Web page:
Askey clearly understands that Birmingham itself is as much of a character here as any of the lead actors, since his choice of establishing shots and a brilliant montage really sells the landscape. In so many ways, the extensive location filming adds to Take Me High’s brilliance. By the early ’70s, huge expanses of London and Middlesex had been seen on screen thanks to years of great movies from the Ealing and Pinewood studios, and the North became familiar due to some truly fantastic kitchen sink productions from Woodfall Films. Britain’s second city, by comparison, was a cinematic stranger.
The decision to film in Birmingham instead of the New York that Cliff’s character hopes to visit presents something arguably less glamorous – and was almost certainly a budgetary choice on behalf of EMI Films – but it turns out to be an inspired location. A lot of time is spent in the city (or “The Siddy” as Tim likes to call it, with his soft-toned and slightly Americanised accent), the roads surrounding Gas Street, or at the canal basin. With Tim arriving for an important business meeting via hovercraft – yes, really – the canal becomes just as important as the more famous Spaghetti Junction, really getting to the heart of a very vibrant and busy working area. If that isn’t enough, the film’s climax captures a superb period snapshot of Birmingham’s New Street as Tim leads a massive musical parade, complete with a cast of thousands, supported by aerial camera work.
As for the songs, they were obviously one of the biggest selling points at the time, but composer Tony Cole’s numbers are very much a mixed bag. There’s the aforementioned balladry (Midnight Blue); a strong pop rocker that sounds like a Jeff Wayne take on a Badfinger number (Life); acoustic balladry (The Game), and the title track is a rousing sing-along that sounds like a distant cousin of Congratulations. Naturally, there are a couple of theatrical duets in the time honoured stage musical tradition, too (Driving, shared with an uncomfortable Anthony Andrews, and the perky Brumburger Duet with Watling).
Despite best intentions, the soundtrack only features two songs that a less than devoted Cliff fan would want to listen to for pleasure, but both are superb. It’s Only Money, a massive power pop number used effectively as the film’s overture, could easily be an old Pilot single in disguise. It’s such a thrill to hear the film introduced with a full compliment of jangling guitars, and despite Cliff offering his usual polite vocal style, he’s able to sell a very strong melody throughout.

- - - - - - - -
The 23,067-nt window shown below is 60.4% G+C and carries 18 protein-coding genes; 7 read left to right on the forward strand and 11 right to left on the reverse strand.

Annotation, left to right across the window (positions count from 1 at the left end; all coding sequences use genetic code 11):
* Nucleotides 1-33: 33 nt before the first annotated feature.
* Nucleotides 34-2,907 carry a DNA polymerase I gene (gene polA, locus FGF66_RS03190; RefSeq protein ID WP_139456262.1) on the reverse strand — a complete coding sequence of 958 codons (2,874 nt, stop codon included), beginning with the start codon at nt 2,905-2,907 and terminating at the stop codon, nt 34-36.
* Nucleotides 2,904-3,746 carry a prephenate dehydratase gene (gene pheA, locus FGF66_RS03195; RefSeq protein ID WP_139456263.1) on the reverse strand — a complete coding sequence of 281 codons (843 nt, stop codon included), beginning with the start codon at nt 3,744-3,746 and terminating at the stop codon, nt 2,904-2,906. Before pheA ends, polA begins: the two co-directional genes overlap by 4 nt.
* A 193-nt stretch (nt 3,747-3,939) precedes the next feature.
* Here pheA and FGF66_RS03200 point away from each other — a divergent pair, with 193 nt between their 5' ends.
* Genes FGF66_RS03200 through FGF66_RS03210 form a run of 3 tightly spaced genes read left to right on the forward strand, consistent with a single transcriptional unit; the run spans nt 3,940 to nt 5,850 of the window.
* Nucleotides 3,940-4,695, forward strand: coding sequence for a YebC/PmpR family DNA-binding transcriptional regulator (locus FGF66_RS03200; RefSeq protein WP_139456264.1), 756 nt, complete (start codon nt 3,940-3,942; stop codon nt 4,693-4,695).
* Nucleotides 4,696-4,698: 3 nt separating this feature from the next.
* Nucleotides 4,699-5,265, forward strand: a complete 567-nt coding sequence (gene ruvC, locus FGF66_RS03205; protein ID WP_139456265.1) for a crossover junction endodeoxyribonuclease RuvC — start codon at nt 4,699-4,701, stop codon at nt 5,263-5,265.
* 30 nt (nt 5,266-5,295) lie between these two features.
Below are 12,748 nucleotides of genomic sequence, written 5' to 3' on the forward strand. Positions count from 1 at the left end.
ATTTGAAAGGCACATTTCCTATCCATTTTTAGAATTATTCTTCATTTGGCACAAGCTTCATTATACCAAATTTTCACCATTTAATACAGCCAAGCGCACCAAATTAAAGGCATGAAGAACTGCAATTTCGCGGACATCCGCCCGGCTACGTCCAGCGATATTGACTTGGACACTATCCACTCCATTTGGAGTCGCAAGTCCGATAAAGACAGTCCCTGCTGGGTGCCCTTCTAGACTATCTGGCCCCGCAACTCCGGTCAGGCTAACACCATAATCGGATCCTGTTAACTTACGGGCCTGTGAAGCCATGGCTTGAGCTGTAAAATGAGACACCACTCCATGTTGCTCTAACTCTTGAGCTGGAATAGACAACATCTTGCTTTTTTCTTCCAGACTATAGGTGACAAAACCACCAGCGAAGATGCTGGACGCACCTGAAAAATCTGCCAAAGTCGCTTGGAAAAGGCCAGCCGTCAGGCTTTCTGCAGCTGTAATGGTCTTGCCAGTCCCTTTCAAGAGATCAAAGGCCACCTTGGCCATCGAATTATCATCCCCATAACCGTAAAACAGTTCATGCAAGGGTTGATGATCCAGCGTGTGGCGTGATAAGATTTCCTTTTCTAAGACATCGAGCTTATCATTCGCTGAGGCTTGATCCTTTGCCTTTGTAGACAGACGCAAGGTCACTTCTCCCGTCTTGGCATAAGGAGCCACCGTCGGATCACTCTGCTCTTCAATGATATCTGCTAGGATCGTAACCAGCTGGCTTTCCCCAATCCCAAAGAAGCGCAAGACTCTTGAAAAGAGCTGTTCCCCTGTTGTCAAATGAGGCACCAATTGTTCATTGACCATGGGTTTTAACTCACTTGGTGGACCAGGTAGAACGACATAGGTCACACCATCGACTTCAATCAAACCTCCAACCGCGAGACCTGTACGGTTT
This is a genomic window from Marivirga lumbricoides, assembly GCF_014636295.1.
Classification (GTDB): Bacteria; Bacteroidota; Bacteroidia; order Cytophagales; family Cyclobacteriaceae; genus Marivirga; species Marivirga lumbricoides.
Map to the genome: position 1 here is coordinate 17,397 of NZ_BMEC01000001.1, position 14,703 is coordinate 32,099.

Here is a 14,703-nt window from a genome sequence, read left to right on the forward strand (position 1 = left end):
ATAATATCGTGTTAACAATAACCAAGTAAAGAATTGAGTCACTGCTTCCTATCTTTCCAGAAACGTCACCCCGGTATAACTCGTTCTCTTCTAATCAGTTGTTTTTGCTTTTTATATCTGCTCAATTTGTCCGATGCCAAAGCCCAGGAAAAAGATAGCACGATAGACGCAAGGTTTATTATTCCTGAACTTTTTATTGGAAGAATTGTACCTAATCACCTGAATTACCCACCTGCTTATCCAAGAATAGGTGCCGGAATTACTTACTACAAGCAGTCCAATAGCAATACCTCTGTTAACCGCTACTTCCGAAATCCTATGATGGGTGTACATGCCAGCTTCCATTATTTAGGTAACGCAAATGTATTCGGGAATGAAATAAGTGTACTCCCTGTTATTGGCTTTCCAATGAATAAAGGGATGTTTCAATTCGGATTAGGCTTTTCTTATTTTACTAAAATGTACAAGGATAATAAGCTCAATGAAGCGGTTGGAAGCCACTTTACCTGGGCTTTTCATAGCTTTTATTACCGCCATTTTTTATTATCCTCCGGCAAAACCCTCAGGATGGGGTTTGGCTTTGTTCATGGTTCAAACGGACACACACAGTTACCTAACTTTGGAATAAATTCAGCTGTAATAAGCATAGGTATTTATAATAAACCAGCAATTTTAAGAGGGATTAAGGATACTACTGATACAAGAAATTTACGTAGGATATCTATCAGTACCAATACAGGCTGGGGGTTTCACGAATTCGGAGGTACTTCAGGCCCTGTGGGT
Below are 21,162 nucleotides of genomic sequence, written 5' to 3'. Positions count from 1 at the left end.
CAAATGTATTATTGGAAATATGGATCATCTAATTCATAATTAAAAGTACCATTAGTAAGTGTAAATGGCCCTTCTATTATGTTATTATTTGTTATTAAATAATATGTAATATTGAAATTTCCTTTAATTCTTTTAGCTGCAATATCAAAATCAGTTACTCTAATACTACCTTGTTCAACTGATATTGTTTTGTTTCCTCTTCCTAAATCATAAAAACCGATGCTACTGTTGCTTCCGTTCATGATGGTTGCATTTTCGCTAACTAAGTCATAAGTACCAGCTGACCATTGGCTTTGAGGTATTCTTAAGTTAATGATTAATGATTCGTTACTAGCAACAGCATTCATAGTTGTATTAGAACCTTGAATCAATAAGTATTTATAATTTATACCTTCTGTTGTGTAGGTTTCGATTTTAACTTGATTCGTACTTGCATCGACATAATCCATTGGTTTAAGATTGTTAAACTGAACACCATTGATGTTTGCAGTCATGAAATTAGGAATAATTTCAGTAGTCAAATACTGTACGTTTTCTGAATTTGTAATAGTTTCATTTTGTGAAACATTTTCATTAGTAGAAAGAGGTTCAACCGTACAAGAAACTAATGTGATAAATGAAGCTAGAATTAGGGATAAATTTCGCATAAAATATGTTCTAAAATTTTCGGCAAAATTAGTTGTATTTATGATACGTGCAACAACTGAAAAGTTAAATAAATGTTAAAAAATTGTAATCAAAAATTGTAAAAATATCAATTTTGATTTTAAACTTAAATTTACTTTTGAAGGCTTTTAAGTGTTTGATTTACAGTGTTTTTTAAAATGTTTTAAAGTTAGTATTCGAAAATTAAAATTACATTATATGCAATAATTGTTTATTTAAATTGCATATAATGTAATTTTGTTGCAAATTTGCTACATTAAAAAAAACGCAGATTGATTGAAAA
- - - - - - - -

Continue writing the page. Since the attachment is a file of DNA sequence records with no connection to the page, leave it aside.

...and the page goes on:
Winning – used effectively as the accompaniment to Cliff strolling around the city – also supplies massive pop thrills, fitting the light entertainment style of the time. Much like the film itself, the soundtrack album has become an afterthought in Cliff’s long history: upon release, it failed to reach the Top 40 of the UK album chart, peaking at a rather humble #41.
Had the script ended up in the hands of Richard O’Sullivan or Richard Beckinsale, Take Me High wouldn’t have been a musical, but the likelihood of it retrospectively being considered one of the era’s best light entertainment pictures would be much higher. There are a lot of people who’ll avoid this film purely due to Cliff’s starring role, but that’s their loss. Harking back to the ’60s musical during an era more concerned with folk horror and Brit gangster flicks, this is a square peg in a round hole. Perhaps it’s that displacement that makes it shine even more brightly, but Take Me High remains one of the greatest British films you’ve probably never seen.
❉ ‘Take Me High’ (1973, EMI Films). Director: David Askey. Starring: Cliff Richard, Deborah Watling, Hugh Griffith, George Cole, Anthony Andrews, Richard Wattis, Madeline Smith, Ronald Hines, Moyra Fraser.
❉ Lee Realgone has been a keen viewer of cult cinema for decades. He spends a lot of time watching Blu-rays from Indicator and Arrow. At other times, he does pretty much everything at the music website Real Gone. Find REAL GONE on Twitter at @realgonerocks. Like REAL GONE on Facebook at www.facebook.com/realgonerocks